A: I was in a small group meeting and a we were trying to identify ideas for a presentation. I was newer at the time and when I explained my idea, most of the group loved it, but there was one associate who kept asking the same questions over and over. The team wasn’t moving forward, and the meeting productivity started to tank. I decided to see this as an opportunity. This was the first professional interaction I had with this colleague, so they were probably doing what they usually do to feel someone out. I answered their questions for a few minutes, then offered a couple solutions. I’d be happy to put together an example of the concept so we could all review in more detail another time, or if that specific team-member wanted I’d like to take time offline to understand their questions further and come to a solution. Either way the meeting needed to move forward. The outcome was positive. Offline the person was very kind and only asked a few questions. To me, it seemed like a power play in the group setting, but I passed the test. I didn’t challenge them back, get flustered, or unnecessarily involve management. We’ve been working together well since.
Tip: We all deal with difficult people in our lives. When thinking through this example, don’t get defensive or speak poorly of the other person. How you talk about people you don’t particularly like, says more about you than it does about them.
Q: Describe a situation where you weren’t satisfied with your job. What did you do to change that?
A: The purpose of my job is to be an expert in the data and provide quick and actionable insights to the team. When I first started however there were a mountain of programs that needed analyzing and some reports that needed to be validated and even rebuilt. I honestly wasn’t fired up about spending 30 hours in spreadsheets a week. I did an audit of what needed to be done and built out a rough project timeline for completing each review/report. I made sure to allocate enough time each week to keep up on the business, but most time was spent getting through the back log. I managed my time wisely and limited distractions and made it through to the other side about 5 months in role. I’m now able to focus primarily on new projects and have a detailed understanding of the business. Although not satisfied with the workload initially, I understood the value in working through it and the benefit at the other side.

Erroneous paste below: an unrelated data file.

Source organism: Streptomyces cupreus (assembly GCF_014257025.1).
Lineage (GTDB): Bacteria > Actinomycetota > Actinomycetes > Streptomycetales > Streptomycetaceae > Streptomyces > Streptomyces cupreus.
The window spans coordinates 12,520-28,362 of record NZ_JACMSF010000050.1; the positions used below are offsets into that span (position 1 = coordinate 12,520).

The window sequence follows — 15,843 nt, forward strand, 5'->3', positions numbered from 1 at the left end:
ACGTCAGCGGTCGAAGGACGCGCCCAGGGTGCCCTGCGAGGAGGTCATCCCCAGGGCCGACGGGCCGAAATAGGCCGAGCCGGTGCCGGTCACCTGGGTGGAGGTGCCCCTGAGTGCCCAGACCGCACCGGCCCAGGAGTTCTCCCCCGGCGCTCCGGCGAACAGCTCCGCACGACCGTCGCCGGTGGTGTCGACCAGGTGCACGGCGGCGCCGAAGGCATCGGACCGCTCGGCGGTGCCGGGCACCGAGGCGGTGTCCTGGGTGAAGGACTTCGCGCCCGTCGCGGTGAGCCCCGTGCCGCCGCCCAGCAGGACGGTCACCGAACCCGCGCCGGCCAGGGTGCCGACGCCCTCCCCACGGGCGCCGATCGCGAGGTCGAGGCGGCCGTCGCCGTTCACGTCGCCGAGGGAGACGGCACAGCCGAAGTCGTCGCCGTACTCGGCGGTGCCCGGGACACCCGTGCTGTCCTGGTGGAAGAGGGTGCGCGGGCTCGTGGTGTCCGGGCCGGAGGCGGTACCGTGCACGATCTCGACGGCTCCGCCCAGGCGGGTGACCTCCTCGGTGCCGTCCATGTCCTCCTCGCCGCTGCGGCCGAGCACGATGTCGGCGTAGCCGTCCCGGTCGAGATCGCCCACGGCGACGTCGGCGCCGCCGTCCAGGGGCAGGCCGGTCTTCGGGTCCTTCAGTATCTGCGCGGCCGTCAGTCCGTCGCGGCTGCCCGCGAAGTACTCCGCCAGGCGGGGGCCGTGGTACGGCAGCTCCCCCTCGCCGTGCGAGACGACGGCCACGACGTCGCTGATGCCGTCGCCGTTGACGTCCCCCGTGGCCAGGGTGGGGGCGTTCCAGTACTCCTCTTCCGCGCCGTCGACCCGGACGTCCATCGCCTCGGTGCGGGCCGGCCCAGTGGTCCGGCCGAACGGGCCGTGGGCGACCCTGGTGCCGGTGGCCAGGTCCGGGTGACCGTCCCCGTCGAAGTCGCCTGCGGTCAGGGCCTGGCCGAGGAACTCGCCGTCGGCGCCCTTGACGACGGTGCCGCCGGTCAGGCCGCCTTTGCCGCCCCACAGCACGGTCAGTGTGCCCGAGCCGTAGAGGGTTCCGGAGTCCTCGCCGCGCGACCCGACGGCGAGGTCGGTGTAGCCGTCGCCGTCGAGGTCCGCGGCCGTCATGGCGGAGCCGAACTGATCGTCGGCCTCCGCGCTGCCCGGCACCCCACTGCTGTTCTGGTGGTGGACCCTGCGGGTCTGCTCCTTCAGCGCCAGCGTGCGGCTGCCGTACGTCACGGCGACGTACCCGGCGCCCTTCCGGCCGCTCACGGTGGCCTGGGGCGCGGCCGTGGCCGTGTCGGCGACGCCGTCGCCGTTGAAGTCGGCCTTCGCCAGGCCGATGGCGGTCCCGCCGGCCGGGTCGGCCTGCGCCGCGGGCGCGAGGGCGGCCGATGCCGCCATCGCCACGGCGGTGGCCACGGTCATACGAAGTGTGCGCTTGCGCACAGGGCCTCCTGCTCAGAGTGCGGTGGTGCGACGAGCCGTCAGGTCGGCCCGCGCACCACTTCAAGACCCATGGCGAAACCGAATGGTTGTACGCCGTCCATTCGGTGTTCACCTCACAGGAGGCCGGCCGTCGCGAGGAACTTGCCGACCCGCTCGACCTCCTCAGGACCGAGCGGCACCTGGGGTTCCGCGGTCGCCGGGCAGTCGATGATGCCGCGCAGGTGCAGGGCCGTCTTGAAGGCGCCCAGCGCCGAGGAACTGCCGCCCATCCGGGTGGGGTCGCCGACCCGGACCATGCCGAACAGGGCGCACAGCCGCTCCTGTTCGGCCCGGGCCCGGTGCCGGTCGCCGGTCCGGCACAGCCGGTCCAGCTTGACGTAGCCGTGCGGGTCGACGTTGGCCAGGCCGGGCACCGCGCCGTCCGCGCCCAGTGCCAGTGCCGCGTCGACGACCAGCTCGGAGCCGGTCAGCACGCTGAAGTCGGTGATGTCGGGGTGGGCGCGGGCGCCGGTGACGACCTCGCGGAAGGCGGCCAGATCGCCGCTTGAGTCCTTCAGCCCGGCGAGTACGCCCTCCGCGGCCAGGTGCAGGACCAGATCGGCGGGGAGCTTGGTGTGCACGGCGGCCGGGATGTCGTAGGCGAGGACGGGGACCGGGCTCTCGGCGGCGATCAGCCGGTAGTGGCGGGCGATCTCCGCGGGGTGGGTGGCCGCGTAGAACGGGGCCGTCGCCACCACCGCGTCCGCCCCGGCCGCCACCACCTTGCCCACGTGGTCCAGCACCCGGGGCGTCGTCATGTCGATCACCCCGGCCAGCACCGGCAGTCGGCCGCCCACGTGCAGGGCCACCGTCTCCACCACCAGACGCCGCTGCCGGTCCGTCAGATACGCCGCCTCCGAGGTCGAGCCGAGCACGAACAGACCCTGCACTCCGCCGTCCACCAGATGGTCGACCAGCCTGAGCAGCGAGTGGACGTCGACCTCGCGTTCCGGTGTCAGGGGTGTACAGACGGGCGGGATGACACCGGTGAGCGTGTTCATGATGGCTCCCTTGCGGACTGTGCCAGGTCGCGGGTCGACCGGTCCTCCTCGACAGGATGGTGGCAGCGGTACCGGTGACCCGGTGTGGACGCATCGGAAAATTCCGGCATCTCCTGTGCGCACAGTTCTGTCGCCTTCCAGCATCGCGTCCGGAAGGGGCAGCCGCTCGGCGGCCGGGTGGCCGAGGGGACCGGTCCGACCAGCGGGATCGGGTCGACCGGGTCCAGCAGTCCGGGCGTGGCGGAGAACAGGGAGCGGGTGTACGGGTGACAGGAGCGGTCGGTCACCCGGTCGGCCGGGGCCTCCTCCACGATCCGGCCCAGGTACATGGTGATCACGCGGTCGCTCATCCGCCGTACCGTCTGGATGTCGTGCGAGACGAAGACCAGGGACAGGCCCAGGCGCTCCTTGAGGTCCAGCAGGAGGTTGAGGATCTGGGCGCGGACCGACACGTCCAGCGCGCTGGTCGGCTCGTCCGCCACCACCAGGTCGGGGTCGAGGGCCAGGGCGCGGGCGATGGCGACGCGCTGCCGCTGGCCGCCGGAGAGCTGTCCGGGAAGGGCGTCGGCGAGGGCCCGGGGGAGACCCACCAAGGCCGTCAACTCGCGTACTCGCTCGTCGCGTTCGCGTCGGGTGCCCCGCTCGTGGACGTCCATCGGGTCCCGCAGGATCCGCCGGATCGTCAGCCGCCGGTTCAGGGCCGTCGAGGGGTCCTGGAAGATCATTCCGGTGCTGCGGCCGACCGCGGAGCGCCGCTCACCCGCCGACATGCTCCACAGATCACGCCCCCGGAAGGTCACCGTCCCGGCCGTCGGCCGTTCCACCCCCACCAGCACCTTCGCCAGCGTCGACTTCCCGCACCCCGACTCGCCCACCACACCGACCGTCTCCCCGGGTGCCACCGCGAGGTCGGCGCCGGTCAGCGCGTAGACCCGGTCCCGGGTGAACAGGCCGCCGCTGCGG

Tip: You are the CEO of your own career, whether you work for someone else or not. Try to think of ways you want to do more than what is required of you, and how you went above and beyond.
Near the End: What questions do you have?
You must have at least a couple prepared questions to ask the interviewer/panel at the end. It shows you’ve prepared well and that you’re also trying to ensure this role is a good fit for you.
Here are the questions I typically ask at the end of the interview:
Q: Why is this role vacant?
Why? This is a huge question in my opinion. If the person was promoted or went on maternity leave and decided to stay home with the kiddos, great! No red flags there. If they share that the previous associate is no longer with the business, be silent for several seconds and show through body language that you’re listening. They may not share any additional info, but they may see that silence as something they need to elaborate on and give you some more clues.
Q: What does success look like in the first 30/60/90 days?